University of Toronto Scarborough (UTSC) does some great work in fostering an inclusive and equitable environment for students of different ages and races. However, when it comes to invisible inequities, like mental disorders, how do we rank? What are we currently doing for students with mental health concerns on campus, and more importantly, in the classroom?

Mental health concerns can have a huge bearing on one’s ability to perform academically. In fact, a web survey completed by the National College Health Association found that Ontario students’ felt as though they received lower exam scores, lower grades in courses, and even dropped courses due to anxiety (27.2%), ADHD (3.9%), depression (17%), and overall stress (37.6%) [1]. Thus, it is imperative that we have a system in place to help give these students the opportunity to be just as successful as those who are mentally well.

Statistics show that this is a pressing matter, as the number of post-secondary students that feel anxious, overwhelmed, and hopeless continues to climb [2]. Moreover, the age group of most university students, especially first years, correlates significantly with greater symptoms of mental illness. Statistics Canada claims that in 2009, 87,859 people aged 12 to 19 were diagnosed with a mood disorder. In 2012, that number jumped to 111,930 [2]. Accordingly, we need growing supports to combat these growing numbers.

Although we have counselling services that play a vital role in facilitating mental wellness, these services are mainly focused on diminishing distress symptoms and crisis. What about prevention?

The majority of student interaction on campus takes place not only in the hallways with friends, but also in the classroom and during office hours, with professors and teaching assistants. These individuals are at the foreground of student life and the way it is experienced. As such, any action (or inaction) on their part can have great impact on student perspective, which, in turn, influences student mental well-being. We should, accordingly, be targeting this facet of the university as a foundation for support and prevention.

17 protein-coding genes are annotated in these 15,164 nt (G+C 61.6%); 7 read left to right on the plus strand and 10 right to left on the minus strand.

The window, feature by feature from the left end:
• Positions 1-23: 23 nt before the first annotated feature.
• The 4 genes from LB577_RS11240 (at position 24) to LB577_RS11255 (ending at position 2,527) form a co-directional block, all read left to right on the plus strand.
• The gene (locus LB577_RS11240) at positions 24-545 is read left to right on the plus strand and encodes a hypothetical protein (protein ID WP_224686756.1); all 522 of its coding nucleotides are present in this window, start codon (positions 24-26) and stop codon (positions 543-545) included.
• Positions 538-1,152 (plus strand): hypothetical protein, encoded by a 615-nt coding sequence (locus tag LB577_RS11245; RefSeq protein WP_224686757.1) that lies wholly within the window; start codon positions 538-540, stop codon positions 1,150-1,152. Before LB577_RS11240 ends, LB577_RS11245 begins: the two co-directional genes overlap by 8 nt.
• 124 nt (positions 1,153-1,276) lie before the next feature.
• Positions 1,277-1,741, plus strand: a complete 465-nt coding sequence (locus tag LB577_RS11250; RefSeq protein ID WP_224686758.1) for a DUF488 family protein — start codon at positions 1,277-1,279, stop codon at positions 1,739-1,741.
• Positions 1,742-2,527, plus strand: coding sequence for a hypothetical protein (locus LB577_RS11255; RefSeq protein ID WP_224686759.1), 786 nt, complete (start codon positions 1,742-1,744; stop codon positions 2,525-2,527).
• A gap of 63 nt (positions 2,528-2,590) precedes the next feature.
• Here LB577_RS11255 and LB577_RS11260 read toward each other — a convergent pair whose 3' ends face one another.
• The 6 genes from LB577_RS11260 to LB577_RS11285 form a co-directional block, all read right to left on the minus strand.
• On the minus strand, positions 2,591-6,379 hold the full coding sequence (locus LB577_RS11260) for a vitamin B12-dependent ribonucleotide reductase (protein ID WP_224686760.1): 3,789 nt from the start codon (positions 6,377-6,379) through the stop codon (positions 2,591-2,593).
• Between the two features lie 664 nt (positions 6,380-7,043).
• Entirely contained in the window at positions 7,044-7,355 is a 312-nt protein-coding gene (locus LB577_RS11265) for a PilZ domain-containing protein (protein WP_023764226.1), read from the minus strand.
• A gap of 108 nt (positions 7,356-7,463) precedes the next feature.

Though there has been more recent acknowledgment of mental health issues, this is foreign territory for most post-secondary institutions. Regardless, students could greatly benefit from those who are thoroughly trained to recognize signs of mental illness.

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CACUSS (the Canadian Association of College and University Student Services) identifies this in their publication, “Post-Secondary Mental Health: Guide to a Systemic Approach” (referred to as “The Guide”). The Guide breaks down a proposed framework into seven key components of approaching and dealing with mental health, one of which is “Community Capacity to Respond to Early Indications of Student Concern.” This component alludes to professor and instructor involvement. According to the Guide, “Those who interact with students in the course of their day on campus are in the best position to notice early indications of concern.”

Currently underway on campus, the Health & Wellness Centre and Mental Health Network at UTSC are considering training tools that will be most effective for students, staff, and faculty when it comes to learning how to support students attending post-secondary institution. They are looking into implementing a training tool from for faculty, staff, and students to use as of the fall of 2015. The objective of this training tool is to help clarify the definitions of certain mental health conditions, and help individuals to recognize, respond, and refer when needed.

On a similar note, CACUSS Post-Secondary Mental Health Community of Practice recently sent out a survey to Student Services to gauge familiarity and comprehension of The Guide. Preliminary results of the survey were presented at a CACUSS conference in May with next steps underway, says Basma Chamas, a fifth year student at UTSC who sits on one of the CACUSS committees.